• When Should You See Your Doctor for a Mole?


  • Signs You Should Call Your Dermatologist About a Mole

    Moles typically don’t cause any kind of pain or discomfort. Cancerous changes in the skin can make moles become itchy or start to bleed. These symptoms can be caused by something as minor as dry skin or a skin infection, but since cancer can also be the cause, your dermatologist should check any mole in which this occurs.

    Skin cancer screenings are an important part of the skin care provided at Swinyer-Woseth Dermatology. Make an appointment with a dermatologist in Salt Lake City for a screening or other skin care services by calling (801) 266-8841.

  • Do Moles Need to Be Treated by a Dermatologist?


    It’s not uncommon for one person to have dozens of moles. Most of them develop over the course of a lifetime, and the majority of them are nothing to worry about. But because abnormal changes in moles might indicate skin cancer, a dermatologist should check them out. It’s recommended that every adult schedule a skin cancer screening once each year, or perhaps more often if you have a history of skin cancer.

    You should have your moles examined and documented. This allows for comparison later on. Moles that grow larger, change in color, or otherwise change dramatically in a short period of time should be examined by a dermatologist promptly. Before you leave your appointment, ask the doctor for tips on performing a skin self-exam at home. Adults should do skin self-checks once per month, although this isn’t a substitute for annual screenings by the doctor.

    Swinyer-Woseth Dermatology in Salt Lake City encourages our neighbors to protect themselves with annual skin cancer screenings . Get in touch with our friendly office staff at (801) 266-8841.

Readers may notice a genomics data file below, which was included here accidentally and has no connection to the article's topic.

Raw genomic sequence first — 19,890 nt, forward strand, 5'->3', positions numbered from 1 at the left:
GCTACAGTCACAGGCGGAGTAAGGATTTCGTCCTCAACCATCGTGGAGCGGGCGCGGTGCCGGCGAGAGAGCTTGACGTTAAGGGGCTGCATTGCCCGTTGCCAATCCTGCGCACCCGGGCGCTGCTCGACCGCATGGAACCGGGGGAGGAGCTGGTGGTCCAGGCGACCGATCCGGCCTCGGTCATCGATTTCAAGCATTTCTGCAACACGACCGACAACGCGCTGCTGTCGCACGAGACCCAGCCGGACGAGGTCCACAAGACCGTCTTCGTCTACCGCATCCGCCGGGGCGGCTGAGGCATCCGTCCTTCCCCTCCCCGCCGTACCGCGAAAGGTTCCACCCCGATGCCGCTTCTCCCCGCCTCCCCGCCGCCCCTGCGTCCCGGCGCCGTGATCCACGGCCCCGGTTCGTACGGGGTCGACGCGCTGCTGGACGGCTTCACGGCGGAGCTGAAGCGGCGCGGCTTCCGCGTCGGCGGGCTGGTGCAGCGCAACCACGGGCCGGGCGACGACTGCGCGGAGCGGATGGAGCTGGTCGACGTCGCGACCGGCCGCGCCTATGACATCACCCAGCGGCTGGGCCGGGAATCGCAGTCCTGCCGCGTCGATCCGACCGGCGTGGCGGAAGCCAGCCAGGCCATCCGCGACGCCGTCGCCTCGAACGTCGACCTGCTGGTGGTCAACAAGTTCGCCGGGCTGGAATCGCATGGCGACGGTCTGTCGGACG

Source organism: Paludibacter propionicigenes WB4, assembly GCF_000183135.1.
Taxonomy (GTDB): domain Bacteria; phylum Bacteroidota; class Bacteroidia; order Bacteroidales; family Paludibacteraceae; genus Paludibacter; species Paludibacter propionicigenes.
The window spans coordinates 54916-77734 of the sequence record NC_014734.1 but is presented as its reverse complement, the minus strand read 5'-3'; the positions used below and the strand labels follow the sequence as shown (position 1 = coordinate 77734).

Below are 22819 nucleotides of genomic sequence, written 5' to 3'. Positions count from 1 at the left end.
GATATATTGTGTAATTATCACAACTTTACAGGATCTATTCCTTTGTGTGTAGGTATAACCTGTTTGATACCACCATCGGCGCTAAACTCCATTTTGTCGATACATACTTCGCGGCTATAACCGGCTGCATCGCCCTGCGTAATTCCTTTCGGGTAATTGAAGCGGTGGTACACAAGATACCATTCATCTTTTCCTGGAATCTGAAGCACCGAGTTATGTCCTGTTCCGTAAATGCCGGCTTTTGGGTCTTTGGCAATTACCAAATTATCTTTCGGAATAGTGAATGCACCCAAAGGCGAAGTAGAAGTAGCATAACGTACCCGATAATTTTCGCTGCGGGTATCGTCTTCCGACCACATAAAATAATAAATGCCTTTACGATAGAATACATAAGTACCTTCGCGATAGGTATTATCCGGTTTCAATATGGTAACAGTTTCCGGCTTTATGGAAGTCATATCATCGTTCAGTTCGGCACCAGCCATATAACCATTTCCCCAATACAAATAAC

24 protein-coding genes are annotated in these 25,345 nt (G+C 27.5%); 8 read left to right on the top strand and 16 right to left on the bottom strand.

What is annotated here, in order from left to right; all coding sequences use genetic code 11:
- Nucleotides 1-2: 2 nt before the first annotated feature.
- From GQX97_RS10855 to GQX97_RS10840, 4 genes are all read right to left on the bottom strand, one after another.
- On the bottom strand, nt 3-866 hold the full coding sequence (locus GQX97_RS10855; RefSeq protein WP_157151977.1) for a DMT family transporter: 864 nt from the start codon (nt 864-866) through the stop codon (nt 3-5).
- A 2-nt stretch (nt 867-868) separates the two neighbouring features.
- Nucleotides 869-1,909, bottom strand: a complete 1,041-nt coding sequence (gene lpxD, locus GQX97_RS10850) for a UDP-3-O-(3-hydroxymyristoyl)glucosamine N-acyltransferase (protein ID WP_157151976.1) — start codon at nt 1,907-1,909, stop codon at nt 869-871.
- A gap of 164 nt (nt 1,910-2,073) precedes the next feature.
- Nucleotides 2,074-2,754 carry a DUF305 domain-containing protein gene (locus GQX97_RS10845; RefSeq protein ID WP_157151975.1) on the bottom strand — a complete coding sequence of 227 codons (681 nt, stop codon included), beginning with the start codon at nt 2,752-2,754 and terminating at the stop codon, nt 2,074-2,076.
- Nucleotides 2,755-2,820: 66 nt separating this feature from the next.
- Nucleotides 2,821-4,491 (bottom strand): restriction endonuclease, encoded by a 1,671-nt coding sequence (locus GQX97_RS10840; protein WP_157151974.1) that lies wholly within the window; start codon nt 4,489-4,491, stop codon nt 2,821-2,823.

• Why Do Moles Develop?


    Moles are an extremely common skin issue. They occur when cells called melanocytes grow in a cluster rather than spreading out. These cells are responsible for giving skin its color. Over time, moles typically darken after being exposed to the sun and during periods of hormone fluctuations, such as adolescence and pregnancy.

    Most people have up to 60 moles by the time they reach the age of 25 . A few moles are usually present at birth, and then more will emerge during a person’s lifetime. Moles often become darker and more pronounced over the years. In the vast majority of cases, moles are not a cause for concern, but sometimes they can indicate skin cancer. Report any changes in your moles or the appearance of new moles that are asymmetrical in shape or color to your dermatologist right away.

    You can trust Swinyer-Woseth Dermatology for all of your skin care needs. Our dermatologists are experienced in both medical and cosmetic dermatology and are ready to help you look and feel your best. Make your appointment for skin care in Salt Lake City by calling (801) 266-8841.

  • Moles and Skin Cancer Risks

    It’s not uncommon for individuals to have developed dozens of moles by the time they are in their mid-20s. Moles are generally harmless, but it is important to monitor your skin for signs of unusual changes and to consult a dermatologist if you notice any abnormalities. For example, some people may experience an itching or burning sensation, especially if a mole sustains physical trauma.

    As you’ll learn by watching this video, cancerous growths almost never cause any symptoms that a person can feel such as burning or itching. However, if these abnormal sensations persist longer than a few weeks, it’s a good idea to talk to a dermatologist.

    New and current dermatology patients can call (801) 266-8841 to schedule a comprehensive skin cancer screening at Swinyer-Woseth Dermatology. Our dermatology clinic in Salt Lake City is devoted to helping our patients become informed about the risks of skin cancer .